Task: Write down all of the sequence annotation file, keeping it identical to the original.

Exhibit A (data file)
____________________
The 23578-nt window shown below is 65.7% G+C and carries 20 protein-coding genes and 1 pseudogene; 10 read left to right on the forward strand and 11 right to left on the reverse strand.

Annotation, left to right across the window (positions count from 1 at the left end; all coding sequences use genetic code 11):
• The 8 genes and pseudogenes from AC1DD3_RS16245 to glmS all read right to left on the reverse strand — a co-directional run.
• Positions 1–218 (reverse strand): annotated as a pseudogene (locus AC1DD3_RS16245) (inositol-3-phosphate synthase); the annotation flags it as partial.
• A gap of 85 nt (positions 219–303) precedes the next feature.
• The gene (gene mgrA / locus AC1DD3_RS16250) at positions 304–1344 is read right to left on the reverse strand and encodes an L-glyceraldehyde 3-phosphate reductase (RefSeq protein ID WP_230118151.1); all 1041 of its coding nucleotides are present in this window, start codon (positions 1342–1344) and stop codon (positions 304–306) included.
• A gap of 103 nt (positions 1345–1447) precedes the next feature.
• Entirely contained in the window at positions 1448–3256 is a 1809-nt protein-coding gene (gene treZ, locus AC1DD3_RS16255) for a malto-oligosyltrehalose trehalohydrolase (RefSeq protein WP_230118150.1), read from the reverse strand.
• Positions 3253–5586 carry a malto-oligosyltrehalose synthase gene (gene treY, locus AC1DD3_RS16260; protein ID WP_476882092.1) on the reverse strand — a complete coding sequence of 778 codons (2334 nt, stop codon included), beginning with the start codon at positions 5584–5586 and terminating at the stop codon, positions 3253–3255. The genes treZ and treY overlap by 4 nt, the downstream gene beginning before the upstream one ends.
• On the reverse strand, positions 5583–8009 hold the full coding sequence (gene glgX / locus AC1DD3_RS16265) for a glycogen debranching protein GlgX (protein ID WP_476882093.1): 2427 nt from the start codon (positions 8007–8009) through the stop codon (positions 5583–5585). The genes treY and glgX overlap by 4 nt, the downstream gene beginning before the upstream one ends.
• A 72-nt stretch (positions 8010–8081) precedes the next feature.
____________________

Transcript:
The 23578-nt window shown below is 65.7% G+C and carries 20 protein-coding genes and 1 pseudogene; 10 read left to right on the forward strand and 11 right to left on the reverse strand.

Annotation, left to right across the window (positions count from 1 at the left end; all coding sequences use genetic code 11):
• The 8 genes and pseudogenes from AC1DD3_RS16245 to glmS all read right to left on the reverse strand — a co-directional run.
• Positions 1–218 (reverse strand): annotated as a pseudogene (locus AC1DD3_RS16245) (inositol-3-phosphate synthase); the annotation flags it as partial.
• A gap of 85 nt (positions 219–303) precedes the next feature.
• The gene (gene mgrA / locus AC1DD3_RS16250) at positions 304–1344 is read right to left on the reverse strand and encodes an L-glyceraldehyde 3-phosphate reductase (RefSeq protein ID WP_230118151.1); all 1041 of its coding nucleotides are present in this window, start codon (positions 1342–1344) and stop codon (positions 304–306) included.
• A gap of 103 nt (positions 1345–1447) precedes the next feature.
• Entirely contained in the window at positions 1448–3256 is a 1809-nt protein-coding gene (gene treZ, locus AC1DD3_RS16255) for a malto-oligosyltrehalose trehalohydrolase (RefSeq protein WP_230118150.1), read from the reverse strand.
• Positions 3253–5586 carry a malto-oligosyltrehalose synthase gene (gene treY, locus AC1DD3_RS16260; protein ID WP_476882092.1) on the reverse strand — a complete coding sequence of 778 codons (2334 nt, stop codon included), beginning with the start codon at positions 5584–5586 and terminating at the stop codon, positions 3253–3255. The genes treZ and treY overlap by 4 nt, the downstream gene beginning before the upstream one ends.
• On the reverse strand, positions 5583–8009 hold the full coding sequence (gene glgX / locus AC1DD3_RS16265) for a glycogen debranching protein GlgX (protein ID WP_476882093.1): 2427 nt from the start codon (positions 8007–8009) through the stop codon (positions 5583–5585). The genes treY and glgX overlap by 4 nt, the downstream gene beginning before the upstream one ends.
• A 72-nt stretch (positions 8010–8081) precedes the next feature.